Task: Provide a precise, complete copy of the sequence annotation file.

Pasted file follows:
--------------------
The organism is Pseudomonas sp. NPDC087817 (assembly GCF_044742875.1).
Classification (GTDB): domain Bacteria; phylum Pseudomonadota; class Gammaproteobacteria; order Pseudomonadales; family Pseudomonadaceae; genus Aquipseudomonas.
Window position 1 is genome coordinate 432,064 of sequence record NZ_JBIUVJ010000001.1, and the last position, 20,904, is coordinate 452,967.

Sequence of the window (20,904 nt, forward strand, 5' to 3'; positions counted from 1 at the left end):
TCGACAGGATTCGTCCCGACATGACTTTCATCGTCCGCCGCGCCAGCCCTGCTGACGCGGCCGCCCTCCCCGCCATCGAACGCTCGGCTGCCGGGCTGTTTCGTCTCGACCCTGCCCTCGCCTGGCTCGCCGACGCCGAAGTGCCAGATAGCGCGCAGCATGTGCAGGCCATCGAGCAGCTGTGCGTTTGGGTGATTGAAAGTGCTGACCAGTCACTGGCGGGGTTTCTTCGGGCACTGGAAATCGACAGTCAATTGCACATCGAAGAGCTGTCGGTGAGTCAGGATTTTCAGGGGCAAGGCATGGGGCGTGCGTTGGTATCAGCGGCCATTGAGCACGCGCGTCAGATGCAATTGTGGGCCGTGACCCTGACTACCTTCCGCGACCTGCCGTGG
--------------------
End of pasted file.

The organism is Pseudomonas sp. NPDC087817 (assembly GCF_044742875.1).
Classification (GTDB): domain Bacteria; phylum Pseudomonadota; class Gammaproteobacteria; order Pseudomonadales; family Pseudomonadaceae; genus Aquipseudomonas.
Window position 1 is genome coordinate 432,064 of sequence record NZ_JBIUVJ010000001.1, and the last position, 20,904, is coordinate 452,967.

Sequence of the window (20,904 nt, forward strand, 5' to 3'; positions counted from 1 at the left end):
TCGACAGGATTCGTCCCGACATGACTTTCATCGTCCGCCGCGCCAGCCCTGCTGACGCGGCCGCCCTCCCCGCCATCGAACGCTCGGCTGCCGGGCTGTTTCGTCTCGACCCTGCCCTCGCCTGGCTCGCCGACGCCGAAGTGCCAGATAGCGCGCAGCATGTGCAGGCCATCGAGCAGCTGTGCGTTTGGGTGATTGAAAGTGCTGACCAGTCACTGGCGGGGTTTCTTCGGGCACTGGAAATCGACAGTCAATTGCACATCGAAGAGCTGTCGGTGAGTCAGGATTTTCAGGGGCAAGGCATGGGGCGTGCGTTGGTATCAGCGGCCATTGAGCACGCGCGTCAGATGCAATTGTGGGCCGTGACCCTGACTACCTTCCGCGACCTGCCGTGG